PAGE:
It sounds like you've done what would be immediately logical, but are misunderstanding some concepts to diagnose the problem. If could be that the HFS code in the kernel is no-longer working, but its more likely there is a problem with your disk, or the permissions needed to access it.
So apologies if this is too basic but.. Firstly the whole disk, is really just a blob of data. Normally that starts with a partition table, which then defines subsections of that blob of data, which are then 'formatted' according to a certain standard.
Regardless of what the format of the disk is, you should be able to either copy the entire 250Mb Blob, as a straight blob of data, to a modern disk, or identify which partitions are important, and copy those as separate blobs.
Mounting a partition, essentially means having the OS, use the blob, actually in place on the original disk, whilst understanding the format of said blob.
Most of the work I did with HFS and HFS+ partitions, started with copying the entire disk to a file, then working with that file.
You haven't really given enough information for my to give you specifics, but here's what I'd do in your situation.
First get a linux machine running, either natively or using a recovery disk (such as you get with any Ubuntu Desktop install CD).
Next install drivers for and mount a target disk, where you intend to put your HFS image. This could be an actual install HDD, a USB stick, or a remote file share (even a windows box, with an smb share would work).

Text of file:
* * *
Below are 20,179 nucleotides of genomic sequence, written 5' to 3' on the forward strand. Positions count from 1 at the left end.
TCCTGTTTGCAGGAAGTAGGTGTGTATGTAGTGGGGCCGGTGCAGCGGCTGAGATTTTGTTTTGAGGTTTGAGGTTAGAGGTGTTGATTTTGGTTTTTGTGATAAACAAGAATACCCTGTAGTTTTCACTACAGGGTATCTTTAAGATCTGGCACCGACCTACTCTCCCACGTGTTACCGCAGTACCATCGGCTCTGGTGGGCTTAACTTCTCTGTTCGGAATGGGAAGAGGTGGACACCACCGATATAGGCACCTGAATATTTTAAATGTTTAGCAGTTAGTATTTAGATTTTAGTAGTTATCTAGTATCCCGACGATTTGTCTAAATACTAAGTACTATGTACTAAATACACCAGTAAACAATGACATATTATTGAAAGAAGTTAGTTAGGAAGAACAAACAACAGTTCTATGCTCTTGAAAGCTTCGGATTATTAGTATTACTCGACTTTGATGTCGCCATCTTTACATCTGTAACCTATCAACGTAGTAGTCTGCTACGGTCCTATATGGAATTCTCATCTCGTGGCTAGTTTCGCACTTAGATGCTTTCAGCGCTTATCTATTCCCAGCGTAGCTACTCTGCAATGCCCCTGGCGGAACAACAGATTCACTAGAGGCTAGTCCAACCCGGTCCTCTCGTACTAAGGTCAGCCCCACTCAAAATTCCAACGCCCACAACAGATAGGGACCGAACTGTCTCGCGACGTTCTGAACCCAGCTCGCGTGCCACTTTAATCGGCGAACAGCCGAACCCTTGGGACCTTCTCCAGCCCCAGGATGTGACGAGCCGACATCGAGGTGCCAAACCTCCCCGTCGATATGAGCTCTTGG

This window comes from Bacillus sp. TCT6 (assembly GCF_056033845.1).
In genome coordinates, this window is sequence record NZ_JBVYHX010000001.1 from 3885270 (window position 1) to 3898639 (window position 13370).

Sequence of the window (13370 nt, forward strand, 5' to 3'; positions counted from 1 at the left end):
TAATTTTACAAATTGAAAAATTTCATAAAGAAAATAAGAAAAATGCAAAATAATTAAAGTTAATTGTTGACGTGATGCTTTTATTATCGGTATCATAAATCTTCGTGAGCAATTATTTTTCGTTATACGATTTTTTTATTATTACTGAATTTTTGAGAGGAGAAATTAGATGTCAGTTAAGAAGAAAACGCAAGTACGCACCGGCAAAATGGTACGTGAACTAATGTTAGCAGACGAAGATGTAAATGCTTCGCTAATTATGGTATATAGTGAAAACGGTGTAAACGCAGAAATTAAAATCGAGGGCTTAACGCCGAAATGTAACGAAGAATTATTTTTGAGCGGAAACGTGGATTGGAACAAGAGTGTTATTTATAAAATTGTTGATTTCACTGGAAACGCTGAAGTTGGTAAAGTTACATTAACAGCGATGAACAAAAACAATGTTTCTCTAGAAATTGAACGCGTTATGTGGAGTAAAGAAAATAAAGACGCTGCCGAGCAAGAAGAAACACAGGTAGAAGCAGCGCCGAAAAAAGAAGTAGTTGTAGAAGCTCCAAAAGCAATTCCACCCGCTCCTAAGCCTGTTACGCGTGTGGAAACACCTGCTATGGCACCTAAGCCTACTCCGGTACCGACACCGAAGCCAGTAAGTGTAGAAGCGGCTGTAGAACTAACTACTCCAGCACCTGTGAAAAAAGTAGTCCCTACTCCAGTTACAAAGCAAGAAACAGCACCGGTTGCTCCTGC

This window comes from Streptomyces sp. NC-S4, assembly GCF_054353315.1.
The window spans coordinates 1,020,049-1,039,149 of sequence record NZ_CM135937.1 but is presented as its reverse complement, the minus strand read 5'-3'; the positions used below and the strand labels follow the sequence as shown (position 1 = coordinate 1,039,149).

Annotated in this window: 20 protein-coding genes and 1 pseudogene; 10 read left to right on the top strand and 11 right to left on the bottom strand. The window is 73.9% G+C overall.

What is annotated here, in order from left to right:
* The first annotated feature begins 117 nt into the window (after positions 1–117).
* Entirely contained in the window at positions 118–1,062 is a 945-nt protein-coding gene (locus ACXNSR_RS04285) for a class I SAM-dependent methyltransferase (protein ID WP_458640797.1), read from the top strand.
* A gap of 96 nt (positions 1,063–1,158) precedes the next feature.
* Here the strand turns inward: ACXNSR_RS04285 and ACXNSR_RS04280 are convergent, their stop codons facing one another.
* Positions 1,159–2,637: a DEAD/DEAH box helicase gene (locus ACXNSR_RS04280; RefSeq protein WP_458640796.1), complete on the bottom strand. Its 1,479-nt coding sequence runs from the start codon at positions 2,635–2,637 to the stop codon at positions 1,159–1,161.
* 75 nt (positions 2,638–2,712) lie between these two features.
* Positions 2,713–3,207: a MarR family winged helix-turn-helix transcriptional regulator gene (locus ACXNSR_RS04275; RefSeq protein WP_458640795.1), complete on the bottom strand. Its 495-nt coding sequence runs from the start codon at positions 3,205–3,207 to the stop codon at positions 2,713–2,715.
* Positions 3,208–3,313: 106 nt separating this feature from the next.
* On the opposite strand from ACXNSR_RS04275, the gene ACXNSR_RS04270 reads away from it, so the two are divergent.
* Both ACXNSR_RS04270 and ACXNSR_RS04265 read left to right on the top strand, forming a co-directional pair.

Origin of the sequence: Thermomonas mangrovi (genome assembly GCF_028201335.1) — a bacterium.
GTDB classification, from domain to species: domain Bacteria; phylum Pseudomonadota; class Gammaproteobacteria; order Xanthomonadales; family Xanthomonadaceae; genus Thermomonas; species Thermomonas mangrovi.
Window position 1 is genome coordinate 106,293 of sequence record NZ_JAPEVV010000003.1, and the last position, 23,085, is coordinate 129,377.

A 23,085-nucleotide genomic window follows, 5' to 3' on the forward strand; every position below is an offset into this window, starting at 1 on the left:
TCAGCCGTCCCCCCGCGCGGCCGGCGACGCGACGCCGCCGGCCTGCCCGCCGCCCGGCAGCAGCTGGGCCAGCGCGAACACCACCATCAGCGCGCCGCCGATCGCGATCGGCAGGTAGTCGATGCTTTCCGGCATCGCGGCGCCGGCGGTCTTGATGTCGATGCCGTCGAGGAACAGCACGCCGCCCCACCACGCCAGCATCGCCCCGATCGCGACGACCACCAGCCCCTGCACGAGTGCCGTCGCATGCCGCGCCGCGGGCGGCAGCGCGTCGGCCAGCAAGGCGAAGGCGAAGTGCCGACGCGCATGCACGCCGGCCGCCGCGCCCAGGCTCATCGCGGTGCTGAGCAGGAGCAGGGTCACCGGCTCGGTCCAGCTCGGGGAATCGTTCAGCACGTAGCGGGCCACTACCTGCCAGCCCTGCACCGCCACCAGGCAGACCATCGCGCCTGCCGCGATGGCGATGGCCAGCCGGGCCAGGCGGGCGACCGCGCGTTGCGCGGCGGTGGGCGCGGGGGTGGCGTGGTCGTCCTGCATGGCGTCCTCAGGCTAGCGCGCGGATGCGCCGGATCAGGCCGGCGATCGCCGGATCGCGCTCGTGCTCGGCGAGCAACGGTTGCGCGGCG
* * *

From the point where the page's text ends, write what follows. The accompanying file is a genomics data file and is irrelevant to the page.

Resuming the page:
Next look at the list of partitions available on the box, by running
Next plug in your HFS drive via USB, give it a sec, and run
cat /proc/partitions, and play spot the difference, to see if/where the new disk appeared.
The disk might be called /dev/sd[a-z] or /dev/hd[a-z] (where the [a-z] could be any letter), or it might have detected partitions, so given you /dev/sd[a-z][1-9] (where the [1-9] is the partition number it's seeing).
Once you have identified the partition(s) you want, copy them to a file, on the partition we mentioned earlier (see https://stackoverflow.com/questions/30048316/is-it-safe-to-backup-a-partition-with-dd/30048462). So if that was
/volume1 the command might be something like
dd if=/dev/sda1 > /volume1/sda1_hfs_image
Now the act of making a copy of the image, should address all the permissions issues I said might be the cause of the problem. It'll also fail if the disk is physically corrupt.
Once you have the image, then you should be able to install the hfs modules, and simply mount it using
mount -t hfs /volume1/sda1_hfs_image /mnt. From memory though hfsutils would just access the filesystem in a terminal, rather than mounting it.
It's been nearly 20 years since I last played with HFS (around the time OS X came out), so I'm a bit rusty (I saw your cry for help linking to this question on the hfs-user@ mailing list, so it's not totally ignored)